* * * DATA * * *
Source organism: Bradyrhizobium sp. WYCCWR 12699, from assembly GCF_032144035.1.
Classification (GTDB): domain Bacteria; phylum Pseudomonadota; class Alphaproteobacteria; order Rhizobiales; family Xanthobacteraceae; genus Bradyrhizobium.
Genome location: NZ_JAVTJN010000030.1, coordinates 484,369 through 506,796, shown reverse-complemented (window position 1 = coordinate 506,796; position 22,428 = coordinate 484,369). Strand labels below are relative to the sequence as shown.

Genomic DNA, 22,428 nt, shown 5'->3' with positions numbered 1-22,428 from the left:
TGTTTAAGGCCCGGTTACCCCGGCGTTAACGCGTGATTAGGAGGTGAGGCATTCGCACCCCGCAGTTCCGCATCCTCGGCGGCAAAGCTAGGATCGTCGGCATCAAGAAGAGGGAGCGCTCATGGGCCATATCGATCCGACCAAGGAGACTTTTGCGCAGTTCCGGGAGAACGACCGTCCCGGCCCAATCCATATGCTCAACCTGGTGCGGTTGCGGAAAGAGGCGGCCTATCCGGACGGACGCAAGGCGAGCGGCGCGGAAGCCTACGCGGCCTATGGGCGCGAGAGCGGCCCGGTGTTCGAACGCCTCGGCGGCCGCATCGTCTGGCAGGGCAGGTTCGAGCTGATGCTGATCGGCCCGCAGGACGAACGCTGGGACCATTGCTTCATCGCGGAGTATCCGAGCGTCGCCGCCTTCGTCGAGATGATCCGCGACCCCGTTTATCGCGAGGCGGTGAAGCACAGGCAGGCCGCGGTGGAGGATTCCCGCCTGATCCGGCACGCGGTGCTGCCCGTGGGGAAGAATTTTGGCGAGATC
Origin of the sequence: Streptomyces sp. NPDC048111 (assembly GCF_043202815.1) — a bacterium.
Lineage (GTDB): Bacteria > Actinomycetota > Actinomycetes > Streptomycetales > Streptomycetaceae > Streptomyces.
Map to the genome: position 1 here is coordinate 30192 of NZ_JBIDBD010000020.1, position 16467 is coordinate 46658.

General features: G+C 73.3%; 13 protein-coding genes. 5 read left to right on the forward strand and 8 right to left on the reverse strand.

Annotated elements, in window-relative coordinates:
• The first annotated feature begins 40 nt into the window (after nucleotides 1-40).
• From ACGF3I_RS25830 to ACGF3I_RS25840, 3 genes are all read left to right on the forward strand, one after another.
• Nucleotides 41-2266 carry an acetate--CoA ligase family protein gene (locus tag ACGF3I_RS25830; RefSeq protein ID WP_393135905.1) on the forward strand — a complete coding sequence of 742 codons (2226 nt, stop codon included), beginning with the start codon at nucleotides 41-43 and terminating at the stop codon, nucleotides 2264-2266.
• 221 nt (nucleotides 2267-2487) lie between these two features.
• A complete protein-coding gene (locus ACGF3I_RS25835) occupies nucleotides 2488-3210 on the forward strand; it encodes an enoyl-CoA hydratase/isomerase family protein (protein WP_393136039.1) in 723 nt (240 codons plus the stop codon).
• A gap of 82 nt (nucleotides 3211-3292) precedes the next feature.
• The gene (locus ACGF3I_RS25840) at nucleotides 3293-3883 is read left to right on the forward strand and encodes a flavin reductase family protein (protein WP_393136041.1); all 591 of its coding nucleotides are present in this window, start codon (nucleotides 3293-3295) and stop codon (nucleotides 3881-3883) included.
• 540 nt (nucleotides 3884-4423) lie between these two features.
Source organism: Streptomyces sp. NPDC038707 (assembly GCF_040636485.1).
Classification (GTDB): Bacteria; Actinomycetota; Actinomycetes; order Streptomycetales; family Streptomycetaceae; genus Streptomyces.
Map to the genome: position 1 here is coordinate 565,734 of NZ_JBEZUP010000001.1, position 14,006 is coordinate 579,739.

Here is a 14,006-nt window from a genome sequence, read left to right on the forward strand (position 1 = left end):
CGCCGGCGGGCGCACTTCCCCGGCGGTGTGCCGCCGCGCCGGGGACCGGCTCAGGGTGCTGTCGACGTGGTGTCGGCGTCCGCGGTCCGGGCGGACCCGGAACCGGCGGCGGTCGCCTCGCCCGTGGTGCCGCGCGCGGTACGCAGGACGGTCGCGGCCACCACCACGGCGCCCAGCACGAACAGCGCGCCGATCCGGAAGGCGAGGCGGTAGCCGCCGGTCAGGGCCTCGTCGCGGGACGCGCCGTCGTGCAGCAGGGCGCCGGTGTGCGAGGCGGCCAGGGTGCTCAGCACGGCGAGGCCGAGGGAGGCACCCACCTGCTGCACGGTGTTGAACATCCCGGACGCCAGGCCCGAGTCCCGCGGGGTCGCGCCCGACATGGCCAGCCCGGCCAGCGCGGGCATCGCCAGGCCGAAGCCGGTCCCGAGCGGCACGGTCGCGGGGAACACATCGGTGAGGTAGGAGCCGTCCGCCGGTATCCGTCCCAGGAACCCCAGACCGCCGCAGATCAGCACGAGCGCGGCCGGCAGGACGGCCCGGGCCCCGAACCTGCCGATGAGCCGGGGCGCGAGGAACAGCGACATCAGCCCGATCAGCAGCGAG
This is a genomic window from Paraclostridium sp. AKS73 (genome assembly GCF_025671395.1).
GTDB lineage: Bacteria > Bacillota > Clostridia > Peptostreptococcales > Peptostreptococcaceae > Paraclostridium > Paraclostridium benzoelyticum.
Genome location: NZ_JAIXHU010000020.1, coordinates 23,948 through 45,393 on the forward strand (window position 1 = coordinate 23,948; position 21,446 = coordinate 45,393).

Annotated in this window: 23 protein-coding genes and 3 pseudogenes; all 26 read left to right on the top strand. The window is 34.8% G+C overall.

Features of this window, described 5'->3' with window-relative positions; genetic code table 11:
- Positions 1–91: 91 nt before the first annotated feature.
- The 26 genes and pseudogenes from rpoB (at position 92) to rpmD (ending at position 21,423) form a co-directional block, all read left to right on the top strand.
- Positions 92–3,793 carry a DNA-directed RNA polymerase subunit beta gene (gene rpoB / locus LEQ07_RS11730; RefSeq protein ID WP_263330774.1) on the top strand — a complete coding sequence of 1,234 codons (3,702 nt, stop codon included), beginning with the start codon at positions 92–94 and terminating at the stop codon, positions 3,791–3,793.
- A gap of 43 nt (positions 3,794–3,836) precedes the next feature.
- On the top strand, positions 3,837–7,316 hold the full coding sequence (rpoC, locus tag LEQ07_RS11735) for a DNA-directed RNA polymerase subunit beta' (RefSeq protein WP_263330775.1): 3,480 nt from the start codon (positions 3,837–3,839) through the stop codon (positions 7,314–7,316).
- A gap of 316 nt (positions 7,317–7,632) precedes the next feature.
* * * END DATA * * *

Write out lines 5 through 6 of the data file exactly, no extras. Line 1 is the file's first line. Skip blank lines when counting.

TGTTTAAGGCCCGGTTACCCCGGCGTTAACGCGTGATTAGGAGGTGAGGCATTCGCACCCCGCAGTTCCGCATCCTCGGCGGCAAAGCTAGGATCGTCGGCATCAAGAAGAGGGAGCGCTCATGGGCCATATCGATCCGACCAAGGAGACTTTTGCGCAGTTCCGGGAGAACGACCGTCCCGGCCCAATCCATATGCTCAACCTGGTGCGGTTGCGGAAAGAGGCGGCCTATCCGGACGGACGCAAGGCGAGCGGCGCGGAAGCCTACGCGGCCTATGGGCGCGAGAGCGGCCCGGTGTTCGAACGCCTCGGCGGCCGCATCGTCTGGCAGGGCAGGTTCGAGCTGATGCTGATCGGCCCGCAGGACGAACGCTGGGACCATTGCTTCATCGCGGAGTATCCGAGCGTCGCCGCCTTCGTCGAGATGATCCGCGACCCCGTTTATCGCGAGGCGGTGAAGCACAGGCAGGCCGCGGTGGAGGATTCCCGCCTGATCCGGCACGCGGTGCTGCCCGTGGGGAAGAATTTTGGCGAGATC
Origin of the sequence: Streptomyces sp. NPDC048111 (assembly GCF_043202815.1) — a bacterium.